TUKWILA, Wash. — Will LeoStella go beyond LEO?
It’s been four years since LeoStella, a joint venture created by BlackSky and Thales Alenia Space, opened the doors of its Tukwila factory and began building Earth observation satellites that BlackSky could launch into low Earth orbit, otherwise known as LEO.
Since then, the company has taken on other customers as well — including Loft Orbital Solutions, which offers a turnkey solution for flying and operating satellite payloads; and NorthStar Earth and Space, which is building a satellite constellation to monitor space traffic.
This week, LeoStella announced the completion and delivery of its 20th satellite — which happens to be the third satellite it’s built for Loft Orbital.
Meanwhile, Tim Kienberger is getting settled in as LeoStella’s new CEO. He took over the company’s top post in January, after building up decades of experience at other aerospace and defense companies such as Boeing and L3Harris.
“What they hired me to do was to grow the business,” Kienberger told GeekWire.
The sky just might literally be the limit when it comes to LeoStella’s future growth. During last week’s interview at LeoStella’s Tukwila HQ, Kienberger said the company could eventually take aim at missions beyond Earth orbit — to support missions to the moon, for example, or to help humanity get to Mars.
“I’m pretty excited to be in this job,” he said. “I think there’s a lot of growth potential here, and it’s rather unique to create a facility like this in Seattle. There used to be one space operation in Seattle, and it was called Boeing. It’s exciting to see the explosion of the space industry here.”
The Seattle area is arguably on track to become the world champion of satellite building, at least on the basis of sheer numbers. SpaceX’s Starlink development and manufacturing facility in Redmond, Wash., has built roughly half of the satellites currently operating in orbit, and Amazon’s Project Kuiper is gearing up to build thousands more in Kirkland, the Seattle suburb that’s next door to Redmond.
Kienberger doesn’t consider SpaceX or Amazon to be competitors. He said he prefers to focus on a “sweet spot” in the satellite market: Instead of turning out expensive, custom-designed satellites one at a time, or building thousands of satellites for a mega-constellation, LeoStella is focusing on helping its customers build out midsize constellations consisting of 10 to 50 satellites.
“We really want to focus on helping customers deliver a capability, and that’s what that constellation size does,” Kienberger said. “BlackSky is a great example.”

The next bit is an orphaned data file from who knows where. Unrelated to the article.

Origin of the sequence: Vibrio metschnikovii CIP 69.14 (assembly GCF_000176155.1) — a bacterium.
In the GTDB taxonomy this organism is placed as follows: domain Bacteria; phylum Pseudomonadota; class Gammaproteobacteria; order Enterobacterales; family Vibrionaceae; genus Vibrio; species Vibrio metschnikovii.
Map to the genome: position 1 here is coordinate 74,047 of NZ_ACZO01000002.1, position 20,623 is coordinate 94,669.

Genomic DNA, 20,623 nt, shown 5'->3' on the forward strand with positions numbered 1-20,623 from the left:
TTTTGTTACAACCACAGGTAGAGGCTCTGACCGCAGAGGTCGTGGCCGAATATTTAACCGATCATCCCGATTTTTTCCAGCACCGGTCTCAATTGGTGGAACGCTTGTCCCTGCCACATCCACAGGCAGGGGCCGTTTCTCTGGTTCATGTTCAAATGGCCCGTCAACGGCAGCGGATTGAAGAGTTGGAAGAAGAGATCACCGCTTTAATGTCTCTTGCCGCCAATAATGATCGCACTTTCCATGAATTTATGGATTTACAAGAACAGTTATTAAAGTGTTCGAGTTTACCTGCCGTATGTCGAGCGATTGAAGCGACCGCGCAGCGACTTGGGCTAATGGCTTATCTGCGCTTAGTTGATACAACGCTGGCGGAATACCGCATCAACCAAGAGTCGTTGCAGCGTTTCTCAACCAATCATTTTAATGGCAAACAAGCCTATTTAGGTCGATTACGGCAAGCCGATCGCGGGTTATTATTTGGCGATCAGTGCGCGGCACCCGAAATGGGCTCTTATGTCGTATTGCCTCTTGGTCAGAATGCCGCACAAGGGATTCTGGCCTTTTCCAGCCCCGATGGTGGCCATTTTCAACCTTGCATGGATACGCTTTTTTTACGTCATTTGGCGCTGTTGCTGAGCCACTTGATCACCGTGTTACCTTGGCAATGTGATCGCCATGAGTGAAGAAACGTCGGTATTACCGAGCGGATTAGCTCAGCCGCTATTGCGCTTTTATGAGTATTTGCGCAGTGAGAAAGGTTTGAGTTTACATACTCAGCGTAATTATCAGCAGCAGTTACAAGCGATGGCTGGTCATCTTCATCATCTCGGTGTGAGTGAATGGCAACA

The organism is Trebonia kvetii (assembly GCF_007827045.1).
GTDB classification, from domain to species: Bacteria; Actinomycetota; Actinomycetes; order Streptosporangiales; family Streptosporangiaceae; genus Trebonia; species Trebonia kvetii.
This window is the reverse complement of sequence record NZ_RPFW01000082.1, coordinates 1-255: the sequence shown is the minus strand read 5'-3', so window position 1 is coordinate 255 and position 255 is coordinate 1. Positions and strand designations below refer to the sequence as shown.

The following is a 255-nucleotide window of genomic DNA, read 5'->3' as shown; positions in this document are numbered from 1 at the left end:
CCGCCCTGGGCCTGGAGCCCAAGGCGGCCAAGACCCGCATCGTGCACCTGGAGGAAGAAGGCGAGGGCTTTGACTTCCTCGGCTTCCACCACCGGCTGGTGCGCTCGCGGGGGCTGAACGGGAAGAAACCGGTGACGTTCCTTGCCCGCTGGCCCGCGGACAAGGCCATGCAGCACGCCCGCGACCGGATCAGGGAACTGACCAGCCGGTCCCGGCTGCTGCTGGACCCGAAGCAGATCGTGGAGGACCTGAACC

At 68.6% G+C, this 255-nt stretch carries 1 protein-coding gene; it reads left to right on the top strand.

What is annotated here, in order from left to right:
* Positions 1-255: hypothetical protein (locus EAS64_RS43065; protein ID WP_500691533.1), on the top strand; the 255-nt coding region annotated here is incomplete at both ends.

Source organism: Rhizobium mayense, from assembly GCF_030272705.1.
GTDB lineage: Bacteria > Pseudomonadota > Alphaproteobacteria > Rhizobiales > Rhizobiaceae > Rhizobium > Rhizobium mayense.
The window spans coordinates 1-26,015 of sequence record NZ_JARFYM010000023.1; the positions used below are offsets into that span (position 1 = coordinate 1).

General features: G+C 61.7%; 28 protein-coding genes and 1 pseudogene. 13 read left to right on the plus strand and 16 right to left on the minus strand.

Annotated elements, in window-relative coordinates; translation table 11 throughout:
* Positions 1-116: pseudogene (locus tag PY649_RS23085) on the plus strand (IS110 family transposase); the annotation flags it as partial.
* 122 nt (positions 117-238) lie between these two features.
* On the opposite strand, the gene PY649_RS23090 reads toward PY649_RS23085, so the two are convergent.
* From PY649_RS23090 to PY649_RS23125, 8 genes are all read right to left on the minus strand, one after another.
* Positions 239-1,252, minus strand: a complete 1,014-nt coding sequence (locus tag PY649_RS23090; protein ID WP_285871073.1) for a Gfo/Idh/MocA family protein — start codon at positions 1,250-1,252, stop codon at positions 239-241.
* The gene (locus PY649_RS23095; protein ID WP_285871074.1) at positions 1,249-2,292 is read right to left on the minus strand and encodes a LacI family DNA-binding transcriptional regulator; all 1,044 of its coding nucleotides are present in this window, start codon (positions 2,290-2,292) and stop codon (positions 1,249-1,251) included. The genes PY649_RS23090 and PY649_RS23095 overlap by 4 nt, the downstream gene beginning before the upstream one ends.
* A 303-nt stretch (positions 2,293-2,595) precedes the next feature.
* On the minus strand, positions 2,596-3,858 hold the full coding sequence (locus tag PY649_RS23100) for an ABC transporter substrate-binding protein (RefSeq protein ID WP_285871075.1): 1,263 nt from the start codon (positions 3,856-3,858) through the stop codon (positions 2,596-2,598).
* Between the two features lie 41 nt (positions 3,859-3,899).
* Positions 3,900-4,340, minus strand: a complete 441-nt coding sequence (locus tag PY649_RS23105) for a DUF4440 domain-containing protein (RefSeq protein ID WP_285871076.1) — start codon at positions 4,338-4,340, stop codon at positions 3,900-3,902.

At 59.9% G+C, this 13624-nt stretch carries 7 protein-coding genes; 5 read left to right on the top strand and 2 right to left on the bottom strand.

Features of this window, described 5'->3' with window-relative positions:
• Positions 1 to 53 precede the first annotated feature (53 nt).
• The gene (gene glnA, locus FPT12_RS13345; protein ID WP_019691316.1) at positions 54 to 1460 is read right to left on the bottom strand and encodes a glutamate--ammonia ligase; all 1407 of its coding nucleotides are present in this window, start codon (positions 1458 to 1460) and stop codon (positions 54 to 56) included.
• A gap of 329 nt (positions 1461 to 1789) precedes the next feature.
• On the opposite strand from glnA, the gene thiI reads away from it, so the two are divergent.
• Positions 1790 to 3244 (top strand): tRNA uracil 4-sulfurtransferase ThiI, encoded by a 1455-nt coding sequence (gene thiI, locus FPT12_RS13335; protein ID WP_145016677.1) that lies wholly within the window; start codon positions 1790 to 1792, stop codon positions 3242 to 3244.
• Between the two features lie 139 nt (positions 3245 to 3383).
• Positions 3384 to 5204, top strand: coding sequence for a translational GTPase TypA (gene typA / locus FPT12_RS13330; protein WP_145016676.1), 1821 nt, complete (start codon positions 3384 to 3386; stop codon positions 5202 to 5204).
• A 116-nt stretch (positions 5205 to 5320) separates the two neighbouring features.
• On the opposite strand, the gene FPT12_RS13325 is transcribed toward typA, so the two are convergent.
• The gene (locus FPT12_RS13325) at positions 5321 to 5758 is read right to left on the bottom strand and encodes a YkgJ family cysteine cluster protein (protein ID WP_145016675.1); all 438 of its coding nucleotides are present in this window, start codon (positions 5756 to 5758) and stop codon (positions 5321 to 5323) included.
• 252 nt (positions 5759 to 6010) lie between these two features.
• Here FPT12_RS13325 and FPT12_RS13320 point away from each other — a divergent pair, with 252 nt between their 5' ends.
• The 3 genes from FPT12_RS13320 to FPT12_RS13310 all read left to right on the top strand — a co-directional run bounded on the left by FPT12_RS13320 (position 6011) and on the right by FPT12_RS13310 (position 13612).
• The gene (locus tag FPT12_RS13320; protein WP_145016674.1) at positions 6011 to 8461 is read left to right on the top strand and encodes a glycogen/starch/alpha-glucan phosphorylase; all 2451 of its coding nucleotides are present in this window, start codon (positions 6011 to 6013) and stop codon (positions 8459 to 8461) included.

BlackSky already has 16 Earth-watching Global satellites in orbit, sending down imagery on a near-real-time basis for its geospatial data platform. Most of those satellites were built by LeoStella, and now the company is shifting to build an upgraded version of the satellite, known as Gen-3.
LeoStella’s 22,000-square-foot headquarters in Tukwila is configured to produce up to 40 satellites annually, but the manufacturing facility can be expanded to increase yearly production to 60 satellites. LeoStella’s workforce is also primed for expansion: The company currently employs 77 full-time employees and contractors, but it’s aiming to boost its workforce to 95 by the end of the year.
What will those new hires be doing? And what markets will LeoStella expand into? Kienberger provided some hints during last week’s Q&A. Here are some of the highlights, edited for brevity and clarity:
GeekWire: BlackSky is pretty much focused on imaging. Is that what you’re continuing to look at for further opportunities?
Kienberger: “No, we’re not going to limit ourselves just to Earth observation imaging. We have a customer looking at an alternate method for GPS. We have a customer asking if we could support a LEO-based communications mission. We’re talking to another customer who wants to do a classified mission. They won’t tell us what it is, so, OK, that’s fine. We’ll sell them the bus [that is, the structural chassis of a satellite]. They like the bus, and then they’ll finish the product somewhere else. That’s not unlike what we did for Loft. We basically sold them the bus.”
Q: What’s your view of the satellite market? Is it a good business to be in?
A: “It has been and still is a very exciting time, especially to be in the small-sat side of the space industry. Having worked in the space industry for a long time, I’m seeing how small satellites have gotten more reliable. We produce satellites very efficiently with a high success record here, which is great. Launch costs are coming down, which means that there are a lot more opportunities to launch vehicles.”